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In the weeks leading up to Election Day many local newspapers report on the colorful yard signs that dot their locale’s lawns, boulevards, and shop windows.

Inevitably these pieces will include the question, are campaign signs effective? The pro-signs side takes a tradition view. Sure, they’re effective because they remind voters there’s an election, Rick Asnani, a consultant at West Palm Beach-based Cornerstone Solutions, recently told a Sun-Sentinel reporter. Without yard signs, some voters would be turning up on Nov. 18 to cast their ballot.

In New Jersey, political science professor Larry Butler declared that signs are “useful if the sign is in someone’s yard, rather than in a public area.” Their usefulness extends to raising the name ID of an unknown candidate seeking an obscure office. Dog catcher candidates get your orders in.

In fact, most consultants, myself included, feel they’re a complete waste of time. But proving that to a candidate and his cadre of volunteers is another story. I can quote the misguided sign strategy from a plethora of volunteers over the years. “Y’all got any signs? I got a lot of good locations if you want to put some of them 4x8s out,” one supporter told me.

“We gotta get us up a sign committee and really get ‘em out,” another eager beaver said. One enterprising fellow once told me: “I got a pickup truck that I park around town, and for $50 a week I’ll put your sign in the back.”

But inevitably, some folks view signs as a barometer of a campaign’s effectiveness. Under this logic, if a candidate doesn’t have enough visible yard signs, is she even a candidate? “Y’all hardly got any signs out,” one volunteer told me recently. “Your opponent has ‘em everywhere. It’s like you’re not even running.”

 All of these comments inspire fear and loathing in the hearts of consultants everywhere. In addition to the usual well-meaning volunteers, sometimes it’s the candidate, his or her spouse, or the campaign’s biggest contributor suggesting that you waste time, energy, and money on meaningless and overpriced printed materials.

Signs are a consultant’s nightmare and a print shop’s dream. You can never have enough of them, they’re a drain on your campaign budget, and your field staff (if the campaign is big enough to even have one) and they don’t do a damn thing for name ID, messaging, or GOTV.

Never once in the history of democracy has an election swung in favor of or against a candidate based on her having or not having signs outside of a polling place. Yet we all know stories about volunteers getting up at 3 a.m. to make sure all the polling places are “covered.” I have yet to meet a voter persuaded by the majority of yard signs outside a polling station.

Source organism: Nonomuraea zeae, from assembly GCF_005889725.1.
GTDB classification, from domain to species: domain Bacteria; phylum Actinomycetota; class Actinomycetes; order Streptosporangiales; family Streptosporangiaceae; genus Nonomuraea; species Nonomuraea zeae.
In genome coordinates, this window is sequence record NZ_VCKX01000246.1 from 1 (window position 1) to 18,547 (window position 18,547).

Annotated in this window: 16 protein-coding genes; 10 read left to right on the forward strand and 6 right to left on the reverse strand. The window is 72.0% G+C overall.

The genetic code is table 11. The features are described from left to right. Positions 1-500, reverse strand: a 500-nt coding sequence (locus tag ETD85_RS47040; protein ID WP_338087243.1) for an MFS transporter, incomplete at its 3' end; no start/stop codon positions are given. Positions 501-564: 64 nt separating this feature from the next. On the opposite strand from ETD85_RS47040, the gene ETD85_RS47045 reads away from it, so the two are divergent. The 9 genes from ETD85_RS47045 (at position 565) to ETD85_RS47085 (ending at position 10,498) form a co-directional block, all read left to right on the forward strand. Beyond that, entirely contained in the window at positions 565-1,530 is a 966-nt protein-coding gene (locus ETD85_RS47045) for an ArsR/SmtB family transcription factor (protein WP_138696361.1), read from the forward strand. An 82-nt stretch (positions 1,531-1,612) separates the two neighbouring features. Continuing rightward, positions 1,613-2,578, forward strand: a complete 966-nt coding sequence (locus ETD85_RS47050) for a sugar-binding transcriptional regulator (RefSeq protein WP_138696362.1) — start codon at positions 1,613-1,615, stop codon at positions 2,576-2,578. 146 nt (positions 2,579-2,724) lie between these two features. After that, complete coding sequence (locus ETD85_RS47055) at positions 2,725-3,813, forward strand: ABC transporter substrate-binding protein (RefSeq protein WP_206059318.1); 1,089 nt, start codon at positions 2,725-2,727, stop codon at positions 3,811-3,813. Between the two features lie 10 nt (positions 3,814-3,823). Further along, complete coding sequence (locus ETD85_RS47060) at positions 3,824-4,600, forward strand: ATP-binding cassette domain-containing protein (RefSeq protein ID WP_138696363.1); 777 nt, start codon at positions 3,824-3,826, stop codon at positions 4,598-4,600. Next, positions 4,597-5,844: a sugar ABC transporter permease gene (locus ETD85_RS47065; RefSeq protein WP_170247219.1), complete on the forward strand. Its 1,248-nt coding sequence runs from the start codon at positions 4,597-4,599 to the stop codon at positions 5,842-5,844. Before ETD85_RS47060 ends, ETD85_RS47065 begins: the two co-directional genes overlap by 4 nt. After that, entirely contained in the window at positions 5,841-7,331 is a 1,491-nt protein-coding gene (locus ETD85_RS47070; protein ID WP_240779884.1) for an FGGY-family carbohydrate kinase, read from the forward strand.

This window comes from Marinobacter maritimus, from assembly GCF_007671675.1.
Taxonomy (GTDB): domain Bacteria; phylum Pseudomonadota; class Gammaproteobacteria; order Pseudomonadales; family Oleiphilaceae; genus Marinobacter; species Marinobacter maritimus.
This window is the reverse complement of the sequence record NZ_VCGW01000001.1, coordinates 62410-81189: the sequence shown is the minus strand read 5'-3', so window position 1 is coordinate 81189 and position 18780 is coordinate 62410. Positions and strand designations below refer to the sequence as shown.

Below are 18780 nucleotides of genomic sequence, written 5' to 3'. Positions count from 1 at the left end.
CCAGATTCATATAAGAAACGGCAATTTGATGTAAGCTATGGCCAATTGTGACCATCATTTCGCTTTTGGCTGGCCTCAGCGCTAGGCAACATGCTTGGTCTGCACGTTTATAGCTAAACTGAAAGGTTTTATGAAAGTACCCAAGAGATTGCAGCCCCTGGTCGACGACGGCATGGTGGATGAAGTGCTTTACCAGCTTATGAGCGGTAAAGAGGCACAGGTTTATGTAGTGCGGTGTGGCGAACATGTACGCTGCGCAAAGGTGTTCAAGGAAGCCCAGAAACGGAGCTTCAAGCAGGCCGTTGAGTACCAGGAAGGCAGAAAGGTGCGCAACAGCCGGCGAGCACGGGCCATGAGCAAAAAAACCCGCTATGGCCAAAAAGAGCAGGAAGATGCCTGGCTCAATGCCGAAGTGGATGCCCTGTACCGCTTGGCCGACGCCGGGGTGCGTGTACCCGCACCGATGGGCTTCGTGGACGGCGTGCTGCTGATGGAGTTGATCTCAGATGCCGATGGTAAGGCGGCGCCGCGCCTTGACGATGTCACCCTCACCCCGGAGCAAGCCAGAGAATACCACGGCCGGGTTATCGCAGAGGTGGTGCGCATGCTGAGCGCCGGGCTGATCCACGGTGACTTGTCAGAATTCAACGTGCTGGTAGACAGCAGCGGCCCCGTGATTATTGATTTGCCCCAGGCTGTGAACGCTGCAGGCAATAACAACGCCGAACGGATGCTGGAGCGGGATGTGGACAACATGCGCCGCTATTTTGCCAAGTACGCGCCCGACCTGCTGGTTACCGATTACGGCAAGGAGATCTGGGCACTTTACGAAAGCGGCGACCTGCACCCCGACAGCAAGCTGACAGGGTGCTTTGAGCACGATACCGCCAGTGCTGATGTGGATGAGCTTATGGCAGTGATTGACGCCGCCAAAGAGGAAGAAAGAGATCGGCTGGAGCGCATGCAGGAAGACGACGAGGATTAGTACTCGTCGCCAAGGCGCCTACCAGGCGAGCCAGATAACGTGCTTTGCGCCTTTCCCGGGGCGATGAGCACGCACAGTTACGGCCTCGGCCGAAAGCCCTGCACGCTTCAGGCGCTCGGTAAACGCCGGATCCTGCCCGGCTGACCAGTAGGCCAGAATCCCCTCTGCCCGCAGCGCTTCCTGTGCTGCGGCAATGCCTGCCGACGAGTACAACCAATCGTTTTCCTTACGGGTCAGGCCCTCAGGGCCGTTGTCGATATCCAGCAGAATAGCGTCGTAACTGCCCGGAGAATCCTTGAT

Beyond their lack of effectiveness, the other issue with yard signs is that they get stolen. And in the modern age of social media, you get the inevitable backlash against sign thievery. “Attention Campaign Sign Stealers: We know who you are and we have called the authorities,” is one Facebook post I recall verbatim. When it comes to just how much I hate signs, the lowest circle of disgust is reserved for the vigilante protectors.

I also tell my clients that if the other side is stealing signs that’s a good omen, because it usually means they’re running the type of wrong-headed and old fashioned campaign that bothers with such trivialities. Meanwhile, we’re running a sophisticated, modern, data-driven, and communication-focused one—also known as the type that wins. Still, the sign protectors never listen and inevitably want to call the sheriff when two or three of their precious yard decorations disappear.

I have a strategy for dealing with “The Sign Question.” The best way to handle this is to build in a line item of the budget for printing them. Then I hold the candidate accountable for not exceeding it. Many times in smaller, more rural campaigns you cannot avoid them altogether. But I’d rather throw $5,000 away than fight the sign war for six or eight months.

If you need any more proof that signs are the worst, since 2008, we’ve run 20-plus successful campaigns, including a campaign for Bob Vance (D) for chief justice of the Alabama Supreme Court in 2012. At the time, Vance was an unknown, who entered the contest as a replacement candidate in a race against Roy “The Ten Commandments Judge” Moore. With our help Vance came within 2.5 points of winning despite President Obama being on the ballot.

I also have eight Pollie Awards, was named a C&E Rising Star and received a 40 Under 40 Alumni Award from The University of Georgia, but the proudest moment of my career is running the reelection for Montgomery’s mayor in 2011 and not printing a single yard sign. 

David Mowery is the founder and president of Mowery Consulting Group.